Slovenia Europe's green heart
How to experience the natural wonders and incredible biodiversity of central Europe’s untapped gem
fall in love with green Slovenia and its huge variety of terrains from rivers and lakes to caves and mountains
Slovenia is an emerald in Europe’s jewellery box, glittering green and turquoise with natural forests, rivers, and famous lakes.
Over 24,000 different animal species call Slovenia home, and many rare plant varieties too - not bad for a country just over 20,000km sq.
Slovenia takes conservation seriously and is dedicated to protecting its natural wonders and beautiful environment, which it proves by taking a leading stance in the EU-wide Natura 2000 plans. Now around 12.6% of Slovenia’s entire territory is officially protected.
And tourists reap the benefit of this dedication. You are invited to fall in love with green Slovenia and its huge variety of terrains from rivers and lakes to caves and mountains - all in a relatively small space.
Nature parks are a key part of Slovenia’s draw for holidaymakers, giving visitors the chance to spend time relaxing amid the natural beauty and diverse wildlife.
Triglav National Park is unmissable on your first trip to Slovenia. Named after the tallest peak in the country, and the mountain at its heart, the park has been protected for almost a century. The Julian mountain range that runs through much of the park offers more intense activities for mountaineers and climbers. But gentle hikes and cycle routes criss-cross the park’s 880km too.
As well as enjoying the fascinating landscape, keep an eye out for beautiful native mountain flowers, the Triglav Hawksbear and Julian Poppy; and for park animals including red deer, eagles, ibex and chamois.
Another beautiful park is Logarska Dolina. Peaceful, with bright green grasslands, and surrounded by a towering cliff, here you can spot Golden Eagles. In the surrounding glacial valleys there are farmsteads that combine farming with tourism, where guests can base themselves while exploring the surrounding countryside.
While you’re in the area, go for an adventurous hike among the peaks, and don’t miss the Rinka waterfall, one of Slovenia’s highest at 90m.
For contrast, head to Sečovlja Salina, the home of the only remaining active saltpans in this part of the Adriatic, where salt is still produced according to traditional methods dating back some 700 years.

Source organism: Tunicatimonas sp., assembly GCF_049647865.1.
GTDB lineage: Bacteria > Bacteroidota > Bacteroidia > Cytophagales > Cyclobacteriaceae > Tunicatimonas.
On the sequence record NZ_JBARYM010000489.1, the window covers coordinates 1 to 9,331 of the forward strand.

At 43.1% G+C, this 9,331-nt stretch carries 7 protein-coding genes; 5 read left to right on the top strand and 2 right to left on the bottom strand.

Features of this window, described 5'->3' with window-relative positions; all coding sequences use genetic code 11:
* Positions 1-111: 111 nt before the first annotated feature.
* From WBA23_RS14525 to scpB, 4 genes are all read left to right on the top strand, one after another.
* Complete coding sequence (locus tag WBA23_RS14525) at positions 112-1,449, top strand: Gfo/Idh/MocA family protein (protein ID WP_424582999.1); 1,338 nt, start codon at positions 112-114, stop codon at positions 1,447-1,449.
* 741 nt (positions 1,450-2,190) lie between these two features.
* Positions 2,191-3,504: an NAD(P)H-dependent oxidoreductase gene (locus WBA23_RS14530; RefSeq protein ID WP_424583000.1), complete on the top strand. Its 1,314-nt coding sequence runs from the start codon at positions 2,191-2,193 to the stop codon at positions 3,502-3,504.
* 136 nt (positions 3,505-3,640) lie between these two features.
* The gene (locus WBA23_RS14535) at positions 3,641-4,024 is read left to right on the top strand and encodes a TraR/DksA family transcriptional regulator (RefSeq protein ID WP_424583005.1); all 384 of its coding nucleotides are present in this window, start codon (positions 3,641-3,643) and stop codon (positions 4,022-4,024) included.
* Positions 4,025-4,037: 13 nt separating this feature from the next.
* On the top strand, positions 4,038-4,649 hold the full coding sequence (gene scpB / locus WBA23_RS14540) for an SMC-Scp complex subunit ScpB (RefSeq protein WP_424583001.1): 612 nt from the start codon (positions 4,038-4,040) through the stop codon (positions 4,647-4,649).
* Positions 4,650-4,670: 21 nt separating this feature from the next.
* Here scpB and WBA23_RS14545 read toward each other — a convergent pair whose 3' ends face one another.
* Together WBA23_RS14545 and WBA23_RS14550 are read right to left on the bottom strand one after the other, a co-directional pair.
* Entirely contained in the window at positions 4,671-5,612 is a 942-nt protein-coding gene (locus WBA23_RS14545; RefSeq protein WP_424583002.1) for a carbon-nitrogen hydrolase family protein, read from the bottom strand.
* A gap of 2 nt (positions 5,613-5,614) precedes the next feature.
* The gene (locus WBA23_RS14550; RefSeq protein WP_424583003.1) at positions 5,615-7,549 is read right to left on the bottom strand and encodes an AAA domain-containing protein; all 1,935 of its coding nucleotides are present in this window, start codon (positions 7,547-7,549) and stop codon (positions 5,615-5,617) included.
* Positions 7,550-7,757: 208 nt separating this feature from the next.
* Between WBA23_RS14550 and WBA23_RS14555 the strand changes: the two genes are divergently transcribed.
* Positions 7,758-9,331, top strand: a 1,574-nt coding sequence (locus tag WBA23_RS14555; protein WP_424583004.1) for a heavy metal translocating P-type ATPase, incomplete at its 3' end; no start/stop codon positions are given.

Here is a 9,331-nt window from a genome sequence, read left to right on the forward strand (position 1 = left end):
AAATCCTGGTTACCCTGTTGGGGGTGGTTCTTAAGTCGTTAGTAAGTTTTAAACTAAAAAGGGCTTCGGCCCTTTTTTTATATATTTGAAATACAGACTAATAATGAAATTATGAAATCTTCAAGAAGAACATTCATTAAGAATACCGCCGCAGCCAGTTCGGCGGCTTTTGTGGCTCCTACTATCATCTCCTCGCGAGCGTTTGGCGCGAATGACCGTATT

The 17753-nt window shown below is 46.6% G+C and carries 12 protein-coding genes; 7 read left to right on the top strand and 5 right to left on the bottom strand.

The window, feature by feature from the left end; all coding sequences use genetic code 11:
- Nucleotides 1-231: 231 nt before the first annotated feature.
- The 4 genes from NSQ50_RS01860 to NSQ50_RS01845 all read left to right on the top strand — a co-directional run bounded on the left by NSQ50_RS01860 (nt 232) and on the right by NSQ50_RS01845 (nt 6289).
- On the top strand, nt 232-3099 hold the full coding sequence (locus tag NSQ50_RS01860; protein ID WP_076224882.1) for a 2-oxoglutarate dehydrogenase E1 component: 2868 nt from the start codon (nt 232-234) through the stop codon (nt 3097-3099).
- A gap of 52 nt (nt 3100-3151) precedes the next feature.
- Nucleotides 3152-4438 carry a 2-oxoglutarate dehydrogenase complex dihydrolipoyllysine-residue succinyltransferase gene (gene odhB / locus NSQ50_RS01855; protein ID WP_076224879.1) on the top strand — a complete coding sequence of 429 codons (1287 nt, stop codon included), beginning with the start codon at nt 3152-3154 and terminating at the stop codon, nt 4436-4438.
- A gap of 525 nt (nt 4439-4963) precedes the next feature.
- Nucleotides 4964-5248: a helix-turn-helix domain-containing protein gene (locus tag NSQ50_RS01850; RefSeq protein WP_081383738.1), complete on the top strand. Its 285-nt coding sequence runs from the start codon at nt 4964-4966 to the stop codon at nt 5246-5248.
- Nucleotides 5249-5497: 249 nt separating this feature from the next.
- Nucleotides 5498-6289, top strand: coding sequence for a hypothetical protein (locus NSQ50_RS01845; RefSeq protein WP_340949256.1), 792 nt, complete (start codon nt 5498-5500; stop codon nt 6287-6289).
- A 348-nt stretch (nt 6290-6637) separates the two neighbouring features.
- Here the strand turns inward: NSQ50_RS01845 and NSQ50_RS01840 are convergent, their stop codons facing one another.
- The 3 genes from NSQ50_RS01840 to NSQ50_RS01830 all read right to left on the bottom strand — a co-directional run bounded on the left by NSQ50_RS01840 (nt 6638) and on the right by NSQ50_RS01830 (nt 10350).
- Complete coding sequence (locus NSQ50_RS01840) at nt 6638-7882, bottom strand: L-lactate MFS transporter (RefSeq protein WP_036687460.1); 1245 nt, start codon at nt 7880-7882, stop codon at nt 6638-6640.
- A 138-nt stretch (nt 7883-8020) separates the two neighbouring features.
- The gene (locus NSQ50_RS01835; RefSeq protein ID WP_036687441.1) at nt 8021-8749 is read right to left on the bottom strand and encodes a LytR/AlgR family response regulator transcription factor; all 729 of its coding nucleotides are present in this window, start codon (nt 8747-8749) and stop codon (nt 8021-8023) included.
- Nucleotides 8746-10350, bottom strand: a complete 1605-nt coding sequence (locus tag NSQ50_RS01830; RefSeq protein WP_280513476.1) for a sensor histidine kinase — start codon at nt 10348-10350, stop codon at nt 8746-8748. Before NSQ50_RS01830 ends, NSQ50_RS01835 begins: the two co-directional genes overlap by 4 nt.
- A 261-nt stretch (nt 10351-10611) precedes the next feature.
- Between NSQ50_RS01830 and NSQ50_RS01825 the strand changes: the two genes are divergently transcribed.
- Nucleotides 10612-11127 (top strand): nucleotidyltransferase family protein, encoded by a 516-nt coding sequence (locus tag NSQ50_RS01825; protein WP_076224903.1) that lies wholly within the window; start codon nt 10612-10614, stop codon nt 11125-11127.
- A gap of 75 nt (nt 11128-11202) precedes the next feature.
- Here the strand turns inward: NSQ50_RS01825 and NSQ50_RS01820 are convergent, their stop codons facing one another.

This unique environment has created an incredible ecosystem of plant and animal species and the area is an internationally significant migration zone and wintering site for birds.
Splashing in Slovenia - with so many beautiful rivers, lakes, and waterfalls - is a given.
Lake Bled is its most famous tourist attraction - for good reason. The beautiful lake is flanked by snow-capped mountains, with a cute Disney church on Bled Island (accessed by ‘pletna’ - a special Bled boat) and wooded hikes surrounding the waters. For a stunning vista of the whole area, climb up to the iconic viewpoint Ojstrica (and make sure your phone’s charged up to take pictures!).
An alternative to the ever-popular Lake Bled is Lake Bohinj, just 26km to the southwest. Many visitors even claim it’s the more beautiful.
The distinctly emerald green River Soča is one Europe’s prettiest, with waterfalls, pools, canyons and gorges along its route. It is also perfect for adventure seekers, gliding across the waters by canoe or tackling the white water rapids. The Soča trout also attract fishermen from far and wide.
Take to the hills
If you’re into hiking, there are so many options for you in Slovenia. The mountain range next to the picturesque city of Maribor gives you the chance to explore the ancient woodlands of the Pohorje Hills, with beautiful lakes and mighty waterfalls.
As it happens, the tourist wine trail winds over the hillsides of Pohorje too, on its way into the heart of the Jeruzalem-Ormož, in the very north-east of the country. It would be rude not to try some of the local vintages while you’re there!
A true understanding of Slovenia’s incredible geography and ecosystem is impossible without visiting one of its mind-bending caves. The country has more than 11,000 subterranean caves that have their own ecosystem and offer adventures and intrigue for visitors.
Some of the most impressive are the Škocjan Caves, a UNESCO heritage site that includes the largest known underground canyon in the world. The micro-climate within the cave system has given rise to an incredible array of unique geographical conditions.
Closer to Ljubljana is the Postojna Cave, where there is an incredible exhibition tracing speleology - the study of wildlife that has adapted to live underground. It will help you understand the subterranean environment and the peculiar creatures that live there. You also get to explore the cave system in the area by train, which is great fun. Tours have been taken around the cave for more than 200 years.